Since the ‘open door’ economic reforms beginning in 1978, the scale and speed of The People’s Republic of China’s infrastructural development and expansion has been nothing short of spectacular. No other country in the world has poured as much capital, concrete and steel into the material construction of mega-cities, mega-bridges, mega-ports, high-speed railways and power grids, as well as immaterial networks of wireless and satellite communications technologies; nor attempted to extend its influence across the globe through strategic infrastructural investments spanning the historic overland and maritime Silk Roads, the African continent, South Pacific and the Caribbean. These developments have no doubt fed into long-standing anxieties centred on the technological, ecological and geopolitical impact of China’s rise, and led to feverish speculation on what a future new world order ‘with Chinese characteristics’ might entail.
This course examines how Chinese and Sinophone artists have sought to engage with the politics, poetics and aesthetics of infrastructure from the mid-20th century to the present day, offering more nuanced and ambivalent approaches to the complex entanglements between infrastructural form and social relations. It draws from the growing body of inter-disciplinary scholarship that conceives of infrastructure in terms of what Nikhil Anand calls ‘socio-material assemblages’ – material and immaterial systems and networks that are planned and built for the future but are always at the risk of breaking down; thus emblematising the shifting and inherently unstable relationship between bodies and things in the world, both human and non-human.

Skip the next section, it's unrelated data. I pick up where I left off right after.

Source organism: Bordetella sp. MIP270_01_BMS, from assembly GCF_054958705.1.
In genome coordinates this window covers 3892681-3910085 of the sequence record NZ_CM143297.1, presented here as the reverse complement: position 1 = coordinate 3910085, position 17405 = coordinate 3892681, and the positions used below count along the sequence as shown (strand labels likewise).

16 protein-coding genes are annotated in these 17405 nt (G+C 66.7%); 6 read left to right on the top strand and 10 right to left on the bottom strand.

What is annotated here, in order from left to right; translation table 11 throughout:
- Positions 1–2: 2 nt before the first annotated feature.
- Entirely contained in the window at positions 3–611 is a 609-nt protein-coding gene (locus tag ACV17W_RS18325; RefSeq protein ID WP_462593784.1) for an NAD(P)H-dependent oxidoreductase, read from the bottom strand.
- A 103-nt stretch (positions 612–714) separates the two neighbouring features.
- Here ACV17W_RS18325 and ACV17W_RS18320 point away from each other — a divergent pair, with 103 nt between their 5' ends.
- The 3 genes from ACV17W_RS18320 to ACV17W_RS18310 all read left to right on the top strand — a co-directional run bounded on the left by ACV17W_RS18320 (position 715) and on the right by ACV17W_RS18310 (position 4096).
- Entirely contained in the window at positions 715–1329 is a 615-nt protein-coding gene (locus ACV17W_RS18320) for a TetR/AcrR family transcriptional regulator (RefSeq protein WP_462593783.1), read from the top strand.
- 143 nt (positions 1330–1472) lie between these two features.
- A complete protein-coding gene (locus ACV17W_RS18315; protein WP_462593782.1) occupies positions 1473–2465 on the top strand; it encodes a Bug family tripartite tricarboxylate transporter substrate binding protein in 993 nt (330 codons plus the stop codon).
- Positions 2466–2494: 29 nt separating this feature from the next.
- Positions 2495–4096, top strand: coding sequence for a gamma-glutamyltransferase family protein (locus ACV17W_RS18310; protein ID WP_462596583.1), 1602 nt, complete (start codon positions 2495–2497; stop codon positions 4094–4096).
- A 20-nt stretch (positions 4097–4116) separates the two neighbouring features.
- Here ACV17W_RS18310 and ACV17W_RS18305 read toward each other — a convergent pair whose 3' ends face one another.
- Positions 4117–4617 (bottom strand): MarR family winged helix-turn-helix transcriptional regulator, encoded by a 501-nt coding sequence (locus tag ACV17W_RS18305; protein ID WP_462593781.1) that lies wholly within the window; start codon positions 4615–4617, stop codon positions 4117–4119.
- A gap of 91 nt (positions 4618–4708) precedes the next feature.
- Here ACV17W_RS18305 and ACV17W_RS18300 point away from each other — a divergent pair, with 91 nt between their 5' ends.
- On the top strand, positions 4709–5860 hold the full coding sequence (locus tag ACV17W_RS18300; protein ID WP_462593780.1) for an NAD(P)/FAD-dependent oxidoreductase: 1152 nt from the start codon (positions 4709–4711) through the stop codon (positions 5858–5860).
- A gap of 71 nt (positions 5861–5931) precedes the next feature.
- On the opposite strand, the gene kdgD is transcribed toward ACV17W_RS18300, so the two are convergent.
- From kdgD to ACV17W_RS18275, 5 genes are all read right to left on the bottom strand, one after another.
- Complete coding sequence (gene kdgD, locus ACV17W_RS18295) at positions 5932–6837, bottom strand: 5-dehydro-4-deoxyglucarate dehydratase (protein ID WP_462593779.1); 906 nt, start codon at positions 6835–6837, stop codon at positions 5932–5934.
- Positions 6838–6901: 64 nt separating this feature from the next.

Focusing on a diverse range of Chinese and Sinophone practices across a variety of media, we look at work that seeks to document, interrogate and come to terms with the infrastructural imaginary – from the subterranean to the extra-terrestrial, the concrete and virtual, the futuristic and ruined, historical and speculative. We focus on works that deal with the environmental impact of infrastructural ambitions, the histories of colonial entanglements and neo-colonial formations, and those that question the role of technology in shaping the visible and invisible structures of power that undergird our experience of everyday life. Although the course centres on China as the ‘paradigmatic infrastructural state’, we also explore the work of artists from across the world who share similar concerns.
The course usually includes a study trip abroad pending Covid restrictions. The course welcomes a diverse range of students from all backgrounds who are interested in engaging with questions of infrastructure, globalisation, geo-politics, ecology, technology and speculative futures; but is especially suitable for those who are interested in exploring these themes through case studies centred on the art and visual culture of China and the Sinophone world in the modern and contemporary period. A knowledge of the Chinese language is desirable, but not advantageous.
Course leader: Dr Wenny Teo
In the event that a course leader is on sabbatical, takes up a fellowship, or otherwise is not able to teach the course, they will be replaced by another experienced course leader either for a semester or, in some cases, the academic year.
Please note: whilst many Special Options will include site visits within the UK and further afield, these are subject to confirmation.